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Answering the question: Why not in verse?

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As some of you have probably figured out, FALLING FOR YOU (coming from Simon Pulse January 2013) is my first published YA novel not written in verse.

Some readers haven't wanted to know - why? Why isn't this one written in a similar style to my other young adult novels?

Before I answer that question, a little backstory.

I've written four novels in verse:

(these are all stand-alone novels, by the way)

If you've read one or two of my books and were hoping for more, I hope you'll check out the other ones already published. If you can't find them on the bookstore shelves, you can always ask them to order for you.

With each of those books, the verse helped to create an atmosphere that I couldn't get with regular prose.

When I wrote my first YA novel, I HEART YOU, YOU HAUNT ME, I feel like the verse chose me rather than me choosing the verse. That's the way the story wanted to be told. I tried to fight it, honestly, because I was so scared of doing something different. But it was useless - the story poured out of me in verse and I finally decided to go with it and see what happened. And now, I'm so glad I did!

FALLING FOR YOU has a lot going on, and is told in kind of an unconventional way. That is, most of the story is told in flashbacks, alternating with brief segments of present day every once in a while. I think it can be really tricky, and maybe even off-putting to a reader, to do more than one unconventional thing in a novel. Even doing one unconventional thing is risky! Now that I've done this for a while, I am all about taking risks and trying new things. That's how we grow and improve as authors, I think. And if the risk works and works well, the payoff can be huge. But we also have to keep our readers in mind and understand that if we go too far with the risk-taking, they may not want to follow along.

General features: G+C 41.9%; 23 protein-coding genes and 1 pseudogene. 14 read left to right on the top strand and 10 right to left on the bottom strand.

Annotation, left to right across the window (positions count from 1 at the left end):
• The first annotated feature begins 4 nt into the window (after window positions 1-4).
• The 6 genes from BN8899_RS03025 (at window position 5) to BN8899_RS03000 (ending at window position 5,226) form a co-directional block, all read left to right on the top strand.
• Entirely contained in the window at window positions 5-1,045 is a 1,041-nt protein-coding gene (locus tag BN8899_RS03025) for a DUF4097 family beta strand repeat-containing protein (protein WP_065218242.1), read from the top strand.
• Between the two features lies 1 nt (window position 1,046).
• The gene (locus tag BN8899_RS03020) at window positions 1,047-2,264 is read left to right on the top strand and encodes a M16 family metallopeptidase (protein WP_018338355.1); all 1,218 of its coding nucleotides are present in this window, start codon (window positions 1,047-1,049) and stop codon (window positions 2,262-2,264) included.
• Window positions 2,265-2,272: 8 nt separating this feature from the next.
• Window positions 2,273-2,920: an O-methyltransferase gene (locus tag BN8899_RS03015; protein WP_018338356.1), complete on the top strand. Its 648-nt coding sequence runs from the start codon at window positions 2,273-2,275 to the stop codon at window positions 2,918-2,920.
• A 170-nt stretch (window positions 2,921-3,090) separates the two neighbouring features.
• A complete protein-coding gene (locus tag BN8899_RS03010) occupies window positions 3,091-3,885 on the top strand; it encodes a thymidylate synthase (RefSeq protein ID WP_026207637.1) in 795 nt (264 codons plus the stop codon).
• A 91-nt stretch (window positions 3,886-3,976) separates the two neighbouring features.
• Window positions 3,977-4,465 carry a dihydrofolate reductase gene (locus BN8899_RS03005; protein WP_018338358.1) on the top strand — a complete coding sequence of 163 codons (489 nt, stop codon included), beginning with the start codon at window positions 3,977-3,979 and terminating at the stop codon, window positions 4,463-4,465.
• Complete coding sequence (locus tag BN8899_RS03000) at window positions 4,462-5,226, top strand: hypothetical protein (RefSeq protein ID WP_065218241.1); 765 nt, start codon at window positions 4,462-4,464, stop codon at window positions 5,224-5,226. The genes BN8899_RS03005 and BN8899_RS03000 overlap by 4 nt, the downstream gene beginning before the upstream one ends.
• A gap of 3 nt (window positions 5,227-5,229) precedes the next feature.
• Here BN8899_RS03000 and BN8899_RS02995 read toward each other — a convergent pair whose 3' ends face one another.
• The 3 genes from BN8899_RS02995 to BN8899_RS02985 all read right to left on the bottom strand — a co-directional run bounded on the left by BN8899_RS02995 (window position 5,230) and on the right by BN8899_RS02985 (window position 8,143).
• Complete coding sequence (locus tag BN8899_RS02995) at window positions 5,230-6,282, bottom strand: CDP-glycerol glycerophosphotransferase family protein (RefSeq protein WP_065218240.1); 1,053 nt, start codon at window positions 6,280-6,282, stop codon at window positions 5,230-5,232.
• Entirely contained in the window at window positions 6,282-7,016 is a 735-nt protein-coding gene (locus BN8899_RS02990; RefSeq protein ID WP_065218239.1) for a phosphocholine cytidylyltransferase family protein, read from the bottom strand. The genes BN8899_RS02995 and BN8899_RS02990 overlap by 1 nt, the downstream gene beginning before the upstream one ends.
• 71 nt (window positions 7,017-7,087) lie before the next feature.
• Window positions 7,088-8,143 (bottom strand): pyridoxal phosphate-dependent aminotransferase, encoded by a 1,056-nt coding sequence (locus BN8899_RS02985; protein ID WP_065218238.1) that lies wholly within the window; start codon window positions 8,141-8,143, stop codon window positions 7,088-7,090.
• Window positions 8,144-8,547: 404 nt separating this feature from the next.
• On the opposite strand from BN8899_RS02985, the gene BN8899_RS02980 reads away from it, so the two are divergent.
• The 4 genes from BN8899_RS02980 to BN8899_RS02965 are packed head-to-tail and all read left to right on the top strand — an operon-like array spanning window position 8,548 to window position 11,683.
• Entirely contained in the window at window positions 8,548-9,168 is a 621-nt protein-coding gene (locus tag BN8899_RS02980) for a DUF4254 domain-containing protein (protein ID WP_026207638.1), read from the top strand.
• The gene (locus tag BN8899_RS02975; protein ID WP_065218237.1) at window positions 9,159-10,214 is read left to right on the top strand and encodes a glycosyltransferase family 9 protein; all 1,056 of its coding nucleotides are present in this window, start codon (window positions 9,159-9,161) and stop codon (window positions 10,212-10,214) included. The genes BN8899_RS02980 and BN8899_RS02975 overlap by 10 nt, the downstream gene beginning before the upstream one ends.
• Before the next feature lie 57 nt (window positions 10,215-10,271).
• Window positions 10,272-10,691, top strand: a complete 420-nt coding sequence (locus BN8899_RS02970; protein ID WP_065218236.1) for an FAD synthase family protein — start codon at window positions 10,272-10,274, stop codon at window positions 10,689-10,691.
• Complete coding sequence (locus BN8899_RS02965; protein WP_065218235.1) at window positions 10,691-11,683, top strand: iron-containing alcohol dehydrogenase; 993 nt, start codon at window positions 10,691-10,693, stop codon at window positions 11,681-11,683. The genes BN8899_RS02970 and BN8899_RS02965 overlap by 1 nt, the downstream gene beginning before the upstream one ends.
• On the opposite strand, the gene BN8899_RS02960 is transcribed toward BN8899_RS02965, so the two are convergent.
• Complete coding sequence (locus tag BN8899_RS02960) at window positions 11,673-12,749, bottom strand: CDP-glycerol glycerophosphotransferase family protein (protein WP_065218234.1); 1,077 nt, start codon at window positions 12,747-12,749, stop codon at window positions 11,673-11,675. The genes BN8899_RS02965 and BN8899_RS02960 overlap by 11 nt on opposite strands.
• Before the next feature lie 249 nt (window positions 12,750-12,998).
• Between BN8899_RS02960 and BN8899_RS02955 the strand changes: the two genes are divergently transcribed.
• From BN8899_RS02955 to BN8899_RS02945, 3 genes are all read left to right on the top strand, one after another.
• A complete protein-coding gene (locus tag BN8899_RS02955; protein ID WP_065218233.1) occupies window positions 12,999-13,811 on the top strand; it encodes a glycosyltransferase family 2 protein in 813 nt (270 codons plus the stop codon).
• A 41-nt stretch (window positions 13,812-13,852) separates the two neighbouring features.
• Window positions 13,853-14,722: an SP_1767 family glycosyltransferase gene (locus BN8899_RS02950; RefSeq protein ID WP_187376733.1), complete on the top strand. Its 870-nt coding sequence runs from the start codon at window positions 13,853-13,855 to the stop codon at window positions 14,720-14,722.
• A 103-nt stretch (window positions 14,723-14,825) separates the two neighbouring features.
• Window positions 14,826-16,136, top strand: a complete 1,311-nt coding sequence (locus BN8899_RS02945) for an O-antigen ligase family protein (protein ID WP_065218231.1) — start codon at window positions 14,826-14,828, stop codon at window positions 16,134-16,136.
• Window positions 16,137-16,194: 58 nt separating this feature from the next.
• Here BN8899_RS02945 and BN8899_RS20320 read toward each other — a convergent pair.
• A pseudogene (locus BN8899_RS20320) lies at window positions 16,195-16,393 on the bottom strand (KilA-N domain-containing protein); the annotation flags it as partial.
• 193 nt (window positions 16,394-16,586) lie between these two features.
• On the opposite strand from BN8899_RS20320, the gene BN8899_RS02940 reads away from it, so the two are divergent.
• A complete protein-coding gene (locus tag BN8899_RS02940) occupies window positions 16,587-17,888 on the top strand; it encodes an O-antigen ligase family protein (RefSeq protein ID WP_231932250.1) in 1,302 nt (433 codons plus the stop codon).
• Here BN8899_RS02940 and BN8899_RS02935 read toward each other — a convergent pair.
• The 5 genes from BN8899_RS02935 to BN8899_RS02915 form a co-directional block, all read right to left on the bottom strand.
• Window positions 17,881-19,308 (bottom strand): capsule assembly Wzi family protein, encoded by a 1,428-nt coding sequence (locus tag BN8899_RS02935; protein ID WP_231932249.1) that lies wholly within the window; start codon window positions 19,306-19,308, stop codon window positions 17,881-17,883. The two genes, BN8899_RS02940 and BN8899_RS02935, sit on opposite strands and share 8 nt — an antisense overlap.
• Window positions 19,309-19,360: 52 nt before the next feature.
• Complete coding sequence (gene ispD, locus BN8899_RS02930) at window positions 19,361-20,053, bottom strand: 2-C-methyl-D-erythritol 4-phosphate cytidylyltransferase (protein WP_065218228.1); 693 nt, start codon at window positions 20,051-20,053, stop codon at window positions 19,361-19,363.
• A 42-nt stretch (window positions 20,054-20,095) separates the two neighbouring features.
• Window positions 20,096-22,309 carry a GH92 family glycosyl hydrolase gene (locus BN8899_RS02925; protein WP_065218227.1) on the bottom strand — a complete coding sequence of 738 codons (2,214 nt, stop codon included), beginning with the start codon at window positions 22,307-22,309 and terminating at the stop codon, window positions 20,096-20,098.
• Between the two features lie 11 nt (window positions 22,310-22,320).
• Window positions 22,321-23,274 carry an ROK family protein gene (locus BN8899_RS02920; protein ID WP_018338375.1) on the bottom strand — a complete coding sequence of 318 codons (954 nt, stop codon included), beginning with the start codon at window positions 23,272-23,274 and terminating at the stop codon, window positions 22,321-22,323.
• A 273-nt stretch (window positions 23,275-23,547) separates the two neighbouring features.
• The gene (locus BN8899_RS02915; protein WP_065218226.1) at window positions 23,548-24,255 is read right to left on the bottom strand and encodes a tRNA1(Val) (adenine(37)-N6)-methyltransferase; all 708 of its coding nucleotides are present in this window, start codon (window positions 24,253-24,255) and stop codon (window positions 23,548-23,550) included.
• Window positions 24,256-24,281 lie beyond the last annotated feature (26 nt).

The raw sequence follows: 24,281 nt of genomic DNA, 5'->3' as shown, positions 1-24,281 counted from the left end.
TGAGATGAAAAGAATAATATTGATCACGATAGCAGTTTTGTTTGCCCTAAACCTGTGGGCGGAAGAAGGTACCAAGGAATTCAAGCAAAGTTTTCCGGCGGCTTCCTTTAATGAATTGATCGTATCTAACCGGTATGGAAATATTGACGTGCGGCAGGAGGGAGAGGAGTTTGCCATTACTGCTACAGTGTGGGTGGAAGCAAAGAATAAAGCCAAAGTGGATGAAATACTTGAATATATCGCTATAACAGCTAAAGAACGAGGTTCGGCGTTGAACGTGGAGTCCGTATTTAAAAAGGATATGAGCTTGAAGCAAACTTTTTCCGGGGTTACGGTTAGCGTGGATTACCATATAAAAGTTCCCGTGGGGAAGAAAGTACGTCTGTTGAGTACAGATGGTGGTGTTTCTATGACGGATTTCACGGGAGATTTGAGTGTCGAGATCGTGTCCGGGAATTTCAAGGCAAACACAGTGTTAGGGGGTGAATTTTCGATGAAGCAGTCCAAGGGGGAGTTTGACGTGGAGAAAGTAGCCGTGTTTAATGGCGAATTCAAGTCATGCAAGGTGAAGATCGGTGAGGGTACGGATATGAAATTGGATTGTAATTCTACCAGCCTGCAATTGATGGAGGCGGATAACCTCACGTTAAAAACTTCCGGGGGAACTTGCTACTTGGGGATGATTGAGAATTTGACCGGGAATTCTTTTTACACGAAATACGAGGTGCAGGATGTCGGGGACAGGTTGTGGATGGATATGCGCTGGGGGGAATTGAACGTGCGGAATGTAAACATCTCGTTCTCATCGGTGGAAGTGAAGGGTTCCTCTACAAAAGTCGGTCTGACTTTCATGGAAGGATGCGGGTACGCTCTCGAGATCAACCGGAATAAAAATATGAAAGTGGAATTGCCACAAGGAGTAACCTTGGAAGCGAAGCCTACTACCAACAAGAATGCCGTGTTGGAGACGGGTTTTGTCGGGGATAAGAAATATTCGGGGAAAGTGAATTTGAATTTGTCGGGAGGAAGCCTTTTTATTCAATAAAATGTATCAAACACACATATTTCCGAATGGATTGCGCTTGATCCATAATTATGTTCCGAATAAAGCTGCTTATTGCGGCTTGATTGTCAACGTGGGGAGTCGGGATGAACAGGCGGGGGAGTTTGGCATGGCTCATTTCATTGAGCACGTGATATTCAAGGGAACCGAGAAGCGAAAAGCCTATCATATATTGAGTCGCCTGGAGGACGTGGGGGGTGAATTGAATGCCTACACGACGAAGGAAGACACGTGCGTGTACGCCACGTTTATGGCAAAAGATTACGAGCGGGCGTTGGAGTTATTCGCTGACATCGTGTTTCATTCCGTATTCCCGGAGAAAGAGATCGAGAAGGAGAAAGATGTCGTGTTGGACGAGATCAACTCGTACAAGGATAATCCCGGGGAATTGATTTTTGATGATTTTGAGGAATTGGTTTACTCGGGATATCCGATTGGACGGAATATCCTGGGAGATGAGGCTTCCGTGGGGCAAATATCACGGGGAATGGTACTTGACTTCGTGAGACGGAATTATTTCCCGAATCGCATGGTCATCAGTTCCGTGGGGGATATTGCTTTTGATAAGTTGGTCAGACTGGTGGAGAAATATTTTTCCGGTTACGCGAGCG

Because I am playing with the timeline a bit, and doing something different there, I'm afraid trying to also write the story in verse would have just been too much. That is, too much for me as a writer, but even more importantly, too much for you as a reader.

I still worked hard to make the story accessible and appealing to reluctant readers. The chapters are fairly short and my editor had the brilliant idea to incorporate some poetry into the story as well.  So, my readers who have read every single book and are dying for more verse will get a little bit in this book as well.

The thing is, not every idea is going to work in verse. I happen to have had four ideas in a row that worked in verse. This time, the story of a girl who works in a flower shop and has something terrible happen to her wanted, needed I would probably argue, to be told in a different way. As an author, it's my job to put my needs/wants aside and do what is best for the story.

I hope when you read the book, you find it a suspenseful, surprising, and emotional read - like I've tried to do with all of my YA novels.

That's my ultimate goal, and what I want to give readers, every time, regardless of how the story is told.


( 3 comments — Leave a comment )
Jul. 10th, 2012 02:39 pm (UTC)
I think that every book demands its own voice and form. Bravo to you for being brave enough to find it and then go with it.
Jul. 11th, 2012 03:48 pm (UTC)
Congrats on being your own person and willing to take risks. Your books are beautiful, and I'm sure this one will be too. It's not being written in verse that makes your books beautiful, it's the characters and your voice and the way you put words on paper. That hasn't changed just because you wrote in prose this time. =)
Jul. 13th, 2012 02:00 am (UTC)
Thanks for saying that - I hope other readers will feel the same. :)
( 3 comments — Leave a comment )


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Lisa Schroeder, Author for Kids and Teens

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